NCECA Helene Zucker Seeman Curatorial, Research, and Critical Writing Fellowship for Women

The MemberSuite association management system that NCECA relies on for many of its online calls for entry is experiencing server disruptions that are causing problems with submissions. All calls with a deadline originally set for Wednesday, October 14, 2020 are being adversely impacted. Because of this, NCECA has determined to extend the deadline one full week to Wednesday, October 21, 2020.

EXTENDED DEADLINE: Application and all Letters of Recommendation must be submitted by October 21, 2020 (11:59pm EDT)
Please submit in a timely fashion to provide enough time for Recommenders to email their Confidential Letters of Recommendation also by October 21, 2020 (11:59pm EDT).

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In 2020, friends of the late Helene Zucker Seeman established two monetary awards through NCECA. One will provide an enriched monetary stipend to a female identifying 2021 Emerging Artist. The other, detailed below, is the NCECA Helene Zucker Seeman Curatorial, Research, and Critical Writing Fellowship for Women. 

NCECA’s purpose is to promote and improve the ceramic arts through education, research, and creative practice. The NCECA Helene Zucker Seeman Curatorial, Research, and Critical Writing Fellowship for Women has been created to encourage, support, and develop research, curatorial work, and critical writing in the field of ceramics. Monetary support received through this fellowship may be applied to direct costs associated with research related to and/or production of an exhibition. The subject(s) and goal(s) of inquiry must be described in the project description. We use an inclusive definition of the terms “woman” and “female”. We welcome trans and cis women as well as genderqueer, and non-binary people.

NCECA Helene Zucker Seeman Curatorial, Research, and Critical Writing Fellowship for Women
The applicant must make a project proposal for use of the $2,500 award, and submit additional materials as specified in the Application Process. One award in the amount of $2,500 will be given and will be mailed upon return of the signed agreement. The award also includes a one-year membership with NCECA. The Fellowship recipient will be notified of the selection in late 2020 and publicly announced through NCECA E-News, social media platforms, and conference publications.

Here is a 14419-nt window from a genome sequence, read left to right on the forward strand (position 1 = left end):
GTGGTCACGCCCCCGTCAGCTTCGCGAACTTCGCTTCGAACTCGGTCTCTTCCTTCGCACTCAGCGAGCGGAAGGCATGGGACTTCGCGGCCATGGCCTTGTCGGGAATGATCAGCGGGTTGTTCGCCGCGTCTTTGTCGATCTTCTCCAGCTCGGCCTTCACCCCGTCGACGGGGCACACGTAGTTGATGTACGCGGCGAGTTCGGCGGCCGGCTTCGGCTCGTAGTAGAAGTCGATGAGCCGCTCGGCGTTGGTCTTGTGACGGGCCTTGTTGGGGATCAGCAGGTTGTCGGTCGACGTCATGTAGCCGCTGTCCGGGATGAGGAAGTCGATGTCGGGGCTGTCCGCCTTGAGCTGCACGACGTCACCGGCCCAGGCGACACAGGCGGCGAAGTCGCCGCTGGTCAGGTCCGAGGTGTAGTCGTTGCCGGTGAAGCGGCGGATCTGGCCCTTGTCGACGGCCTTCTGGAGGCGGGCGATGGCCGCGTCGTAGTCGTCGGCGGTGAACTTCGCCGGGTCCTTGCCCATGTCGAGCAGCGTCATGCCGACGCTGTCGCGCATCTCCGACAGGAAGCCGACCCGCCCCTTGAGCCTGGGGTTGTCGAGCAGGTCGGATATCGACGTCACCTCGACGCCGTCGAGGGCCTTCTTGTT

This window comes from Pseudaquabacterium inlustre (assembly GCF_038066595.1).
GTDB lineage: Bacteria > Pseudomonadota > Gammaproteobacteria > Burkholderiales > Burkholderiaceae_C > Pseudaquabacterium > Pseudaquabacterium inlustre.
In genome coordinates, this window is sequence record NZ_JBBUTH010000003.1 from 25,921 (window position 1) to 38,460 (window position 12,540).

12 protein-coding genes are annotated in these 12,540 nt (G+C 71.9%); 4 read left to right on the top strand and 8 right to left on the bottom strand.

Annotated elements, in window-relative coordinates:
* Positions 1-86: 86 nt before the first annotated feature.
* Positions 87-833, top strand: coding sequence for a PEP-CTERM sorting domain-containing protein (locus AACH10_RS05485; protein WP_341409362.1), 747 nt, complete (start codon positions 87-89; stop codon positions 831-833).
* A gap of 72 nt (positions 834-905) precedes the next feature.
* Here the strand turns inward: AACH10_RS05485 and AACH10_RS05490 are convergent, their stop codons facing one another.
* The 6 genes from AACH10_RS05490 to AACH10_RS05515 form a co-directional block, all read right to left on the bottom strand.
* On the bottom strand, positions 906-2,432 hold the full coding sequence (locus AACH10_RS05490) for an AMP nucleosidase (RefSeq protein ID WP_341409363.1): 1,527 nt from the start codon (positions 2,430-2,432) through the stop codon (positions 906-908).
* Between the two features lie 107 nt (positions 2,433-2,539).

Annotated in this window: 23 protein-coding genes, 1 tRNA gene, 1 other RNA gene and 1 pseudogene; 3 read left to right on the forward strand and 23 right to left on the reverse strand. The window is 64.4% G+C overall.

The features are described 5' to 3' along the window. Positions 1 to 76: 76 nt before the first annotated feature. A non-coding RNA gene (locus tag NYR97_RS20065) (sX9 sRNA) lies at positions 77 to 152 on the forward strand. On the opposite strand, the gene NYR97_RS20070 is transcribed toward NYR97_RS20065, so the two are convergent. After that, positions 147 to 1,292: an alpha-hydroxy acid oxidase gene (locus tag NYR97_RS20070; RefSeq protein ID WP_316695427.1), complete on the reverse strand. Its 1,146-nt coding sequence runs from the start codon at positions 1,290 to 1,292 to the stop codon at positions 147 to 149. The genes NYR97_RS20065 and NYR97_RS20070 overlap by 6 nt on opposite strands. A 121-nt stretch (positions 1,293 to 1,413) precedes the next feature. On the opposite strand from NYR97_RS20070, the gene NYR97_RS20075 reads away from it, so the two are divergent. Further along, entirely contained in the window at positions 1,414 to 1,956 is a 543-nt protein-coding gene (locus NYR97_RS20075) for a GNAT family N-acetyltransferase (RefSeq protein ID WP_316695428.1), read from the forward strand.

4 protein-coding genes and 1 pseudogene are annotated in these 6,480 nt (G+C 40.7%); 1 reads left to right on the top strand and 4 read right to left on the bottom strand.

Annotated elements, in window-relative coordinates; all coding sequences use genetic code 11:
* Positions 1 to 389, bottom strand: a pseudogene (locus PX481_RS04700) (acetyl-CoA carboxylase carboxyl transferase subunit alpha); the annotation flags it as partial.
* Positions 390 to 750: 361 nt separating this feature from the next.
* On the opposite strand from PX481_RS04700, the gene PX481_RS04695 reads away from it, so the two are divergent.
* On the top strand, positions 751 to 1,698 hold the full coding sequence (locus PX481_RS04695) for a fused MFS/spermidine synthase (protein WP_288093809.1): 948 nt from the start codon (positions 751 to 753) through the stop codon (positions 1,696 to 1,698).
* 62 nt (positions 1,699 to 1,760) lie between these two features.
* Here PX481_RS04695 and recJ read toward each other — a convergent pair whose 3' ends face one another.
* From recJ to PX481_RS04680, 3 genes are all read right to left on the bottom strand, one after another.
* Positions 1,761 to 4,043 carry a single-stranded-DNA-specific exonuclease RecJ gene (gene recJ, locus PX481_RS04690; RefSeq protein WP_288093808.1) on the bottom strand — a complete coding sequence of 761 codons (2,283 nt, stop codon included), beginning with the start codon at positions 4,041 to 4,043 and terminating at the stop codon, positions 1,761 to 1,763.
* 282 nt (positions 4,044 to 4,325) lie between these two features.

Curator, archivist, art historian, author, mentor, wife, mother, friend.  This list describes the varied roles Helene Seeman played, but it only hints at who she was, what she achieved, and how deeply she affected the many people whose lives she touched before hers ended tragically and all too soon the summer of 2010.  

Helene is probably best known for building an internationally acclaimed art collection for the Prudential Companies, but she began building her own career in the late 1970s at the Louis K. Meisel Gallery in Soho. Bronx born and raised, with a newly minted Master’s in Library Science and Archival Research, she landed a job as a receptionist, but her intelligence and energy moved her ahead quickly.  It wasn’t long before she was the gallery’s director.  

While in that position, Helene researched and documented with Meisel and Gregory Battock “Photorealism,” a definitive description of what was, in 1980, a burgeoning new art movement.  Helene was an accomplished writer authoring, “Soho:  A Guide,” co-authored with Alanna Siegfried in 1978. The book was reviewed and well received by the N.Y. Times. Helene’s work was prescient, recognizing Soho as a thriving artists’ community long before it had been discovered by others and become the prototype for arts-driven urban revitalization that other cities have tried to emulate.